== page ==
Feature Article

March 28, 2012

Sharpening Japan with Foxconn's China Practices

Sharp has sold an 11 percent stake of its company to Taiwan’s Hon Hai, better known to us as Foxconn.

Foxconn is the company that provides us with our Apple products and in the last few weeks has been reported and false reported regarding their treatment of the labor work force.   In fact, last week This American Life dedicated an entire show to a retraction of the facts of Mike Daisey’s The Agony and the Ecstasy of Steve Jobs, which was the basis of a show they ran in January.,

Much of the more dramatic parts of the show are fabrications sometimes based on facts, however, the big picture is a lot more complicated, since for many Chinese the factories are opportunities for improvement in their lives. From the Western perspective we think this is enslavement based on the wages.

With Foxconn and Sharp working together to retool Sharp’s factories that produces screens for mobile devices, the expectation is that Foxconn will bring a new level of manufacturing management to Sharp’s Japan.

This is going to be interesting to watch since the Japanese workers have a better standard of living than the Chinese workers do. 

Another key aspect to consider is the success that Samsung represents in the video market.   A friend of mine connected to Samsung execs reminded me that everything in Samsung is based on forecast and inventory. If you exceed demand you are a hero, if the company ends up with excess inventory, you are probably going to have send out your resume.

Sharp, in effect is in that position with its inventory. The company has been undercut in the LCD marketplace and the surplus has crushed its books.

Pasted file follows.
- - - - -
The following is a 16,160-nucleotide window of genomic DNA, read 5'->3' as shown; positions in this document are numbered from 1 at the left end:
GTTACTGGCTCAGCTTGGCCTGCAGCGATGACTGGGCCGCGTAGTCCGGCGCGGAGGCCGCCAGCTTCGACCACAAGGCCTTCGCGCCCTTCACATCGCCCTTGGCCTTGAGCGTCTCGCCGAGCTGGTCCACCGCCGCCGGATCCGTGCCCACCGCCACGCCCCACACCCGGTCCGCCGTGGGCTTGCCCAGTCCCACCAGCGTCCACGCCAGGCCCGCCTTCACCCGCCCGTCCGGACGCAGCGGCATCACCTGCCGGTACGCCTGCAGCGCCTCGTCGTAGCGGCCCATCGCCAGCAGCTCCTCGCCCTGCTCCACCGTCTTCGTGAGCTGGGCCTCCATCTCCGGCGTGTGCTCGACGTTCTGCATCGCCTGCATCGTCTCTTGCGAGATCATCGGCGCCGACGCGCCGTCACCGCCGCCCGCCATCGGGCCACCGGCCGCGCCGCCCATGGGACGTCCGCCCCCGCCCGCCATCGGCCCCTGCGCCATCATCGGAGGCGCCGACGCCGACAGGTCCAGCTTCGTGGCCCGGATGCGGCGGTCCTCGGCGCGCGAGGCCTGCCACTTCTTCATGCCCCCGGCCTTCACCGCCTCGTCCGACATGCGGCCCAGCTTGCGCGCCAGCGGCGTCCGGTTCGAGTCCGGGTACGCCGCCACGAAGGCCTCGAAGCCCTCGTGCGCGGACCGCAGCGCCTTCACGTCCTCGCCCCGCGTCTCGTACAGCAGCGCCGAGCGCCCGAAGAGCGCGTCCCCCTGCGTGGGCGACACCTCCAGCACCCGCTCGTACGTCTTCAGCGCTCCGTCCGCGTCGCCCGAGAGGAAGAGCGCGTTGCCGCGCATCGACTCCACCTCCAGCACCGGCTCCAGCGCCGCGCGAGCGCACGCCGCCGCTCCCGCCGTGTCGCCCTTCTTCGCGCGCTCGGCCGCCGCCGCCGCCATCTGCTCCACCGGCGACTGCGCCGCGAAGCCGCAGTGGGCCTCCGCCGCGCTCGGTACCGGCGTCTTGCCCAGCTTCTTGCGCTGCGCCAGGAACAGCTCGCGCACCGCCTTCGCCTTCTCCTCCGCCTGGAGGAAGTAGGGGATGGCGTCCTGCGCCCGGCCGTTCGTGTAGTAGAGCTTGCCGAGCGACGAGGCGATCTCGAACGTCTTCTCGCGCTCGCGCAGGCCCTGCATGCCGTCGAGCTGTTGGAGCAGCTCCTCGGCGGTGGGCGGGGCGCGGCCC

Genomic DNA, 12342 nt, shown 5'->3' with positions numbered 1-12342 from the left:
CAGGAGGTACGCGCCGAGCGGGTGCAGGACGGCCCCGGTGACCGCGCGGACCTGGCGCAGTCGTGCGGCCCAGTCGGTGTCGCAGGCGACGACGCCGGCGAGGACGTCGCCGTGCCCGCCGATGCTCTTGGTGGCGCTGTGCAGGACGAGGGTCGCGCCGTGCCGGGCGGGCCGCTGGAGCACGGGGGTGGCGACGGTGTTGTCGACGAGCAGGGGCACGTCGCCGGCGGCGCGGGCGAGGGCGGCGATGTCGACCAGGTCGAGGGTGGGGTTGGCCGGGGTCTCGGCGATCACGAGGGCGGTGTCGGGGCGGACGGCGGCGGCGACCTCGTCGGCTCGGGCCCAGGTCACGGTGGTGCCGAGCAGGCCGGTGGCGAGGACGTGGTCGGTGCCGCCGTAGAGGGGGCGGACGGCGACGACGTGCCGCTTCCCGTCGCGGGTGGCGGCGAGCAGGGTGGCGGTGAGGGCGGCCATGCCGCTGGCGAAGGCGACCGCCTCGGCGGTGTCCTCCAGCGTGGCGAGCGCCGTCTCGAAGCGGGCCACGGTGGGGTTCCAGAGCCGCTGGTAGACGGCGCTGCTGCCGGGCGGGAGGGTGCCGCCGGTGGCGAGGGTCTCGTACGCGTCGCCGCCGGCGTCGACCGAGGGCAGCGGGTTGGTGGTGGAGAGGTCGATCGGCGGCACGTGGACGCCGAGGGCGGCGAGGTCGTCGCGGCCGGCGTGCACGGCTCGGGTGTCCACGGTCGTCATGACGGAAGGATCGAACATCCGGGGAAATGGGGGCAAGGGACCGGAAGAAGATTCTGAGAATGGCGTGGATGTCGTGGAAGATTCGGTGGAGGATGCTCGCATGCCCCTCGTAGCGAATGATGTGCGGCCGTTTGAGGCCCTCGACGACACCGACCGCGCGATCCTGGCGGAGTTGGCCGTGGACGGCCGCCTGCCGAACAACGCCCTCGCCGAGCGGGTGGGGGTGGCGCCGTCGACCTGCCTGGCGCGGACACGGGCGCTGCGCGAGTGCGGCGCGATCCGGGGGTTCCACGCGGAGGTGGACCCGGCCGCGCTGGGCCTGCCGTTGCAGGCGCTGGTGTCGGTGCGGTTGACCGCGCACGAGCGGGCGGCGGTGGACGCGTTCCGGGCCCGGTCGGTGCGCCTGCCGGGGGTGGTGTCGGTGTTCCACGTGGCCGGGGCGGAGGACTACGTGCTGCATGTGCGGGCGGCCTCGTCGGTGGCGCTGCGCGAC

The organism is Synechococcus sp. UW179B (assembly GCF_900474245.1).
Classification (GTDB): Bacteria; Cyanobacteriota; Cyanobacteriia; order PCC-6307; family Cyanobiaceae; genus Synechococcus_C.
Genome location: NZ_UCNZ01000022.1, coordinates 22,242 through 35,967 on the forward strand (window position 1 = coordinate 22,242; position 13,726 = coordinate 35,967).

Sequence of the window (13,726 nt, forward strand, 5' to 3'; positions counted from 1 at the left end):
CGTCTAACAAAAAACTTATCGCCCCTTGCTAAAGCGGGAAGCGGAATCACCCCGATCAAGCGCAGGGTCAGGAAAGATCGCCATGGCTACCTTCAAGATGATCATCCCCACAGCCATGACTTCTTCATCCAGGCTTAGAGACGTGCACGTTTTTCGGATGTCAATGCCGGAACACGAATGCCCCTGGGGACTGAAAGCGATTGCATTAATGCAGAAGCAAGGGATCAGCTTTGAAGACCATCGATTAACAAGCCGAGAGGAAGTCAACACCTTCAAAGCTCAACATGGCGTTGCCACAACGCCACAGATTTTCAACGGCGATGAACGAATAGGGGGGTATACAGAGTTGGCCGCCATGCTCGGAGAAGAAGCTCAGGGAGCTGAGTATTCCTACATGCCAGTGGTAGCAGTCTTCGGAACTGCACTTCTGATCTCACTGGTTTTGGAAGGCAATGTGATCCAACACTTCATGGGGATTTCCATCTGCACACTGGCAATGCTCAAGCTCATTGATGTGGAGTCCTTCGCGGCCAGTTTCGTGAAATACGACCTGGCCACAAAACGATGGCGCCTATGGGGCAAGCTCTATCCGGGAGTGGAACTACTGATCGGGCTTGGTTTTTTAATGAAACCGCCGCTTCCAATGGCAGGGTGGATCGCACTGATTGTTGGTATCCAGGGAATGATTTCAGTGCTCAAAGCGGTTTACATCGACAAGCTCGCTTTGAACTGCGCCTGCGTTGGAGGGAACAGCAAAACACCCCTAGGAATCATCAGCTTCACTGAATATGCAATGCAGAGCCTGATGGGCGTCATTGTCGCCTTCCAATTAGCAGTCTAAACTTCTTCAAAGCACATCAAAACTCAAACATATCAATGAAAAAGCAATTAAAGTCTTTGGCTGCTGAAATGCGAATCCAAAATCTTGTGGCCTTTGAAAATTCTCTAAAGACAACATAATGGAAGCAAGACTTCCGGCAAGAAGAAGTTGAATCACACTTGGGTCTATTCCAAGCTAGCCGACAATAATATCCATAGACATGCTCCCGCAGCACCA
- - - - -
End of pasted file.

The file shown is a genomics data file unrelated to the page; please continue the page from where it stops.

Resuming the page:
But with Foxconn coming into the equation, we may see Sharp becoming a supplier for Apple on the display side.

Alliances are excess and insults being hurled by Apple and Samsung indicate the battle is far from over. Samsung is still the major Flash Memory provider for Apple, but Apple calling out Samsung indicates the passive response from Samsung has to change.

All of this points to the trend I have been foretelling about Chinese companies in the market. As Americans flock to look at the Cherry Blossoms (Newark, NJ’s Branch Brook Park is one the best), all of the Japanese influence on the U.S. is less than two centuries old. We are reminded how quickly things change. We may see Chinese standards be implemented in the U.S. After all, who would have predicted a decade ago that China would be investing in Japan for manufacturing?

Edited by Stefanie Mosca

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